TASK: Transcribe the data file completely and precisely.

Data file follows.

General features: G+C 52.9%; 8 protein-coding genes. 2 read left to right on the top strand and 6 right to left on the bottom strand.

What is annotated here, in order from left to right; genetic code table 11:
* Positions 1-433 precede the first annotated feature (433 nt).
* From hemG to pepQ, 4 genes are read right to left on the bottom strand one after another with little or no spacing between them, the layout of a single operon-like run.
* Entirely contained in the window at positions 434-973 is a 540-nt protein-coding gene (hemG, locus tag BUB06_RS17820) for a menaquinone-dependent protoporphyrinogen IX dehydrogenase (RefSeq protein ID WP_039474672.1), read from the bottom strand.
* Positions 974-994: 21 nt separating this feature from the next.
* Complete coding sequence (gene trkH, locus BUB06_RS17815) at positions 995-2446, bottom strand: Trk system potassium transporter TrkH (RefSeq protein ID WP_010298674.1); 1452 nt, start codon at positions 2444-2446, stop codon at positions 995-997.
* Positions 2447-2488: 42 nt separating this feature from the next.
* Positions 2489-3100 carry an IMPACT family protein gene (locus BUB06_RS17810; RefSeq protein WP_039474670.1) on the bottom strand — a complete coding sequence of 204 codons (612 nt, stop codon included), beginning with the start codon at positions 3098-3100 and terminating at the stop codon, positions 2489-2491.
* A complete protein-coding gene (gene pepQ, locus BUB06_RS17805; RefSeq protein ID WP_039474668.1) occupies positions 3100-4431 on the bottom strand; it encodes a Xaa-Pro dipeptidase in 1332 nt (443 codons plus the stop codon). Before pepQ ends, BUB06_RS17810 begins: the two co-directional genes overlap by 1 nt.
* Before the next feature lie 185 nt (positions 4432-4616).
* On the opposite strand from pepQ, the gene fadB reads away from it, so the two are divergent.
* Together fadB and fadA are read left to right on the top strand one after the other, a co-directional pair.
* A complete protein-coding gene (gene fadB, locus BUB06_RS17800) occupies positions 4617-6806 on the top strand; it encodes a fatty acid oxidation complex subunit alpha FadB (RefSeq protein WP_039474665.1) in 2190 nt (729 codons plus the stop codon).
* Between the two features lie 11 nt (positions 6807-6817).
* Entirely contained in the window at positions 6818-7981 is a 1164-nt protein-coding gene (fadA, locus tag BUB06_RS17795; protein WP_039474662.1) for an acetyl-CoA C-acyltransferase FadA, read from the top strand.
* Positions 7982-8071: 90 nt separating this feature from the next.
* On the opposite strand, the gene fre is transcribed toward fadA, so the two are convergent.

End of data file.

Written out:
General features: G+C 52.9%; 8 protein-coding genes. 2 read left to right on the top strand and 6 right to left on the bottom strand.

What is annotated here, in order from left to right; genetic code table 11:
* Positions 1-433 precede the first annotated feature (433 nt).
* From hemG to pepQ, 4 genes are read right to left on the bottom strand one after another with little or no spacing between them, the layout of a single operon-like run.
* Entirely contained in the window at positions 434-973 is a 540-nt protein-coding gene (hemG, locus tag BUB06_RS17820) for a menaquinone-dependent protoporphyrinogen IX dehydrogenase (RefSeq protein ID WP_039474672.1), read from the bottom strand.
* Positions 974-994: 21 nt separating this feature from the next.
* Complete coding sequence (gene trkH, locus BUB06_RS17815) at positions 995-2446, bottom strand: Trk system potassium transporter TrkH (RefSeq protein ID WP_010298674.1); 1452 nt, start codon at positions 2444-2446, stop codon at positions 995-997.
* Positions 2447-2488: 42 nt separating this feature from the next.
* Positions 2489-3100 carry an IMPACT family protein gene (locus BUB06_RS17810; RefSeq protein WP_039474670.1) on the bottom strand — a complete coding sequence of 204 codons (612 nt, stop codon included), beginning with the start codon at positions 3098-3100 and terminating at the stop codon, positions 2489-2491.
* A complete protein-coding gene (gene pepQ, locus BUB06_RS17805; RefSeq protein ID WP_039474668.1) occupies positions 3100-4431 on the bottom strand; it encodes a Xaa-Pro dipeptidase in 1332 nt (443 codons plus the stop codon). Before pepQ ends, BUB06_RS17810 begins: the two co-directional genes overlap by 1 nt.
* Before the next feature lie 185 nt (positions 4432-4616).
* On the opposite strand from pepQ, the gene fadB reads away from it, so the two are divergent.
* Together fadB and fadA are read left to right on the top strand one after the other, a co-directional pair.
* A complete protein-coding gene (gene fadB, locus BUB06_RS17800) occupies positions 4617-6806 on the top strand; it encodes a fatty acid oxidation complex subunit alpha FadB (RefSeq protein WP_039474665.1) in 2190 nt (729 codons plus the stop codon).
* Between the two features lie 11 nt (positions 6807-6817).
* Entirely contained in the window at positions 6818-7981 is a 1164-nt protein-coding gene (fadA, locus tag BUB06_RS17795; protein WP_039474662.1) for an acetyl-CoA C-acyltransferase FadA, read from the top strand.
* Positions 7982-8071: 90 nt separating this feature from the next.
* On the opposite strand, the gene fre is transcribed toward fadA, so the two are convergent.